These pieces were adorned with imagery inspired by Viennese Secessionists and Jugendstil artists as well as Japanese art, including blooming plants, exotic birds like peacocks, and the hugely regular femme-fleur, or flower woman. In France, the end luxury commercial pottery S��vres lead the way for brand new glazing recommendations when Joseph-Th��odore Deck took the helm in 1883. His shapes took their concept from the female form, in addition
to Chinese structure and historic Turkish, Persian, and Far Eastern motifs. Vases were usually painted in subtle pastel colors. Deck��s fans included F��lix Bracquemond, Ernest Chaplet, Cl��ment Massier, Pierre-Adrien Dalpayrat, and Taxile Doat. One distinguishing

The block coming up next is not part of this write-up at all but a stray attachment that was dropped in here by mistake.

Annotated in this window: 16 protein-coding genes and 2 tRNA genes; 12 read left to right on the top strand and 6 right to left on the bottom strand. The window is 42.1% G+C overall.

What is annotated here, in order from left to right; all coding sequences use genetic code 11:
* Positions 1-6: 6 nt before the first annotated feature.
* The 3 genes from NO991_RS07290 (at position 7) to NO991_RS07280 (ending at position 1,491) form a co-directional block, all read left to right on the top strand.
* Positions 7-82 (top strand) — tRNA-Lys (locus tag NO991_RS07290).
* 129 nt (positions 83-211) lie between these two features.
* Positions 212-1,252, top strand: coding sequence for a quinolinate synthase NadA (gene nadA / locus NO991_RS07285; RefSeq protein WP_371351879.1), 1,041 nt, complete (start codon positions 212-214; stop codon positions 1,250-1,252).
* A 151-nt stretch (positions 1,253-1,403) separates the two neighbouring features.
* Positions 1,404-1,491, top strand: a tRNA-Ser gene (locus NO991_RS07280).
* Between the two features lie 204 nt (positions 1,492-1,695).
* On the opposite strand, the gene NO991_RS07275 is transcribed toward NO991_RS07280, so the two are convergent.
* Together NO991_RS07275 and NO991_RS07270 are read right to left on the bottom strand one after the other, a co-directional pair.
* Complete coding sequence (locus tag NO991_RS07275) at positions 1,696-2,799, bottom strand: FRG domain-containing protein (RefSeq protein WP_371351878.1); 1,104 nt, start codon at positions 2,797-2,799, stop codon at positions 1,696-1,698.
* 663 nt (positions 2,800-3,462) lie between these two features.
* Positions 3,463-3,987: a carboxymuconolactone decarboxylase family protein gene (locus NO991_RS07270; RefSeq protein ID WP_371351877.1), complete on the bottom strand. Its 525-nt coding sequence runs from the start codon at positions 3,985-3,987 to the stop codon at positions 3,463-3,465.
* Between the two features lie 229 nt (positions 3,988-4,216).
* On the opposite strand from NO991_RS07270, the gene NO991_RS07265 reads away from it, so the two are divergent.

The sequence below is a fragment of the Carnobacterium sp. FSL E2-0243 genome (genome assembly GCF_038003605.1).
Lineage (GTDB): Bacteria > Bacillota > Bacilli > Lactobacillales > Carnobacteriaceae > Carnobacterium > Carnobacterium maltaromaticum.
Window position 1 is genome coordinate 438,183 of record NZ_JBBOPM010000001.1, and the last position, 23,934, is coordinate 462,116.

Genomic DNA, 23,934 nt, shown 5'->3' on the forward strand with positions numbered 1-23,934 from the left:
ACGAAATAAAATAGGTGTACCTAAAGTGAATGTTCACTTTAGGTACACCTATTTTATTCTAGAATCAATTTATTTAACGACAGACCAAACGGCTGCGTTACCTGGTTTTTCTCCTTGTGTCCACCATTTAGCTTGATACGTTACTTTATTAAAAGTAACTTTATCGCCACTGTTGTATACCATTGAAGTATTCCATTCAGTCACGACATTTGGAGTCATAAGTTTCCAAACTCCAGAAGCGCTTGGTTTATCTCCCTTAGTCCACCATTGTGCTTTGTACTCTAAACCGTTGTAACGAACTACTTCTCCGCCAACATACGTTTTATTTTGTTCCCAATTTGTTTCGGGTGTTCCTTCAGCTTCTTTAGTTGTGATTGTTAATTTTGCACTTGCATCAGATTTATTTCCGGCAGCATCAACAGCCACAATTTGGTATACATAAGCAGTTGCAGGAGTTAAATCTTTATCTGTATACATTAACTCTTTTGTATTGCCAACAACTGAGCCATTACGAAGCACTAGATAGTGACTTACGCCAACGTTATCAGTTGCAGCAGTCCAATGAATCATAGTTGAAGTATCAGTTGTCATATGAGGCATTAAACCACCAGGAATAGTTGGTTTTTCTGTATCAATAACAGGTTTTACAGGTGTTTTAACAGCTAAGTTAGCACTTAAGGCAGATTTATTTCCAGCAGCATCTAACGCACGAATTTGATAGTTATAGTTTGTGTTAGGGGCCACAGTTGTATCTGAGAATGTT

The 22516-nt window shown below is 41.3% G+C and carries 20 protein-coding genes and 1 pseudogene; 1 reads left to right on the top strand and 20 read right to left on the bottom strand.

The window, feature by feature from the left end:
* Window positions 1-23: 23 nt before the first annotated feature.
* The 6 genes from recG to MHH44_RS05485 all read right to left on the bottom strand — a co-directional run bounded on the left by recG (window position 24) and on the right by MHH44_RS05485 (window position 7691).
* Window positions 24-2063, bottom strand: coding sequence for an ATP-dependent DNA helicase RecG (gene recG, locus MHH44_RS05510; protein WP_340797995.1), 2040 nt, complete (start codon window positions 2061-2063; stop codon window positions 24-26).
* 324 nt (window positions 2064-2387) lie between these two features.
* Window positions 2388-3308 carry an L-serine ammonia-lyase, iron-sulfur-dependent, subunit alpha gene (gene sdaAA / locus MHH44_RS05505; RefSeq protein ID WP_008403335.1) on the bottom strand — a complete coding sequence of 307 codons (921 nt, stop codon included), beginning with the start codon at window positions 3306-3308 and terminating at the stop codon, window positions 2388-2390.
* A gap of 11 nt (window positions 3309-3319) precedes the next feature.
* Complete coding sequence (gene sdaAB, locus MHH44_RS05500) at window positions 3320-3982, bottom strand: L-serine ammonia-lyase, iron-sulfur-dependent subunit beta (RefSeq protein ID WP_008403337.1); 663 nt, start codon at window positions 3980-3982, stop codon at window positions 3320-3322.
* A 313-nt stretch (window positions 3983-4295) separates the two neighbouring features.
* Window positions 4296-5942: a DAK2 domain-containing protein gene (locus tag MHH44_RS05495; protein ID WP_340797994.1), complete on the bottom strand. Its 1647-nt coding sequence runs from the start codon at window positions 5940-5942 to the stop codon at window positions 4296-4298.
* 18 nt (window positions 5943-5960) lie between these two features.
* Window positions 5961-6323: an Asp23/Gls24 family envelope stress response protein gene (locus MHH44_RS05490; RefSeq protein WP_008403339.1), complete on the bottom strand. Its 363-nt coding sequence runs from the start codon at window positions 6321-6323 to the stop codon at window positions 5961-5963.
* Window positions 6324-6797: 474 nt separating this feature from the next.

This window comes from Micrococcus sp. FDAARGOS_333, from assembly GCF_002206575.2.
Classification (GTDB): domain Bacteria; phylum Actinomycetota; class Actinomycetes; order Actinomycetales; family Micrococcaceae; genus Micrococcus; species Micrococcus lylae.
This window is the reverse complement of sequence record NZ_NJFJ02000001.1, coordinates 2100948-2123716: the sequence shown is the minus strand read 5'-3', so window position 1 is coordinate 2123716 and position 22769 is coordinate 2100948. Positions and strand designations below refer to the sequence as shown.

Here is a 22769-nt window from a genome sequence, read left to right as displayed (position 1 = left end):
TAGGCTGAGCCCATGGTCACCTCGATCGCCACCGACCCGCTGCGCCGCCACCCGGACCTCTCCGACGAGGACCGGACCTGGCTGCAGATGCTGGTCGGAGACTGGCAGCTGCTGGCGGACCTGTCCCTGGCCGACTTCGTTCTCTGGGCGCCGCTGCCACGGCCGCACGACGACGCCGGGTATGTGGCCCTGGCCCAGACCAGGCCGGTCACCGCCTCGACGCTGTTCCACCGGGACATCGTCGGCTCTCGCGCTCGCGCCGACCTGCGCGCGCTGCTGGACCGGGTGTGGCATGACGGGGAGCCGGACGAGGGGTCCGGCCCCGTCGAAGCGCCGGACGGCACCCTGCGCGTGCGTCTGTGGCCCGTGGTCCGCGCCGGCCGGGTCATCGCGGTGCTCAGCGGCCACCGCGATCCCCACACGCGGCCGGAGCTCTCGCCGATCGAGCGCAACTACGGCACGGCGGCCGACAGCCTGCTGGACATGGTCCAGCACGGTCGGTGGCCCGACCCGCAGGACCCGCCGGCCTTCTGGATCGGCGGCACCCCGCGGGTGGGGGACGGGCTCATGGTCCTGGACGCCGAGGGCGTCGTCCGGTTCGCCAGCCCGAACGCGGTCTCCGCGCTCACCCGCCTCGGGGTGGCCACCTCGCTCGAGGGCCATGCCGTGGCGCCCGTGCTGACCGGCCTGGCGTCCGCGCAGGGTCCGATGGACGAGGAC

feature of certain S��vres Art Nouveau vases is the gilt-bronze mount, often known as a plinth, which typically complements the theme of the pot. A vase painted with Monet-esque lily pads, for example, might have golden frogs hugging its base. Cl��ment Massier, who owned a family pottery, also tinkered with glazes, arising a line of iridescent and luster glazes in earthy, somber tones that gave his earthenware the look of glass. His company collaborated with Symbolist painter Lucien Levy Dhurmer, who decorated Massier vases in Art Nouveau styles. Colors were brilliant, taken from red flora, green grass, and turquoise seas. Cl��ment's second cousin, Jean Baptiste introduced a very sculptural best to the family's pots, which regularly featured the narrow and graceful shape of American dancer Lo?e Fuller.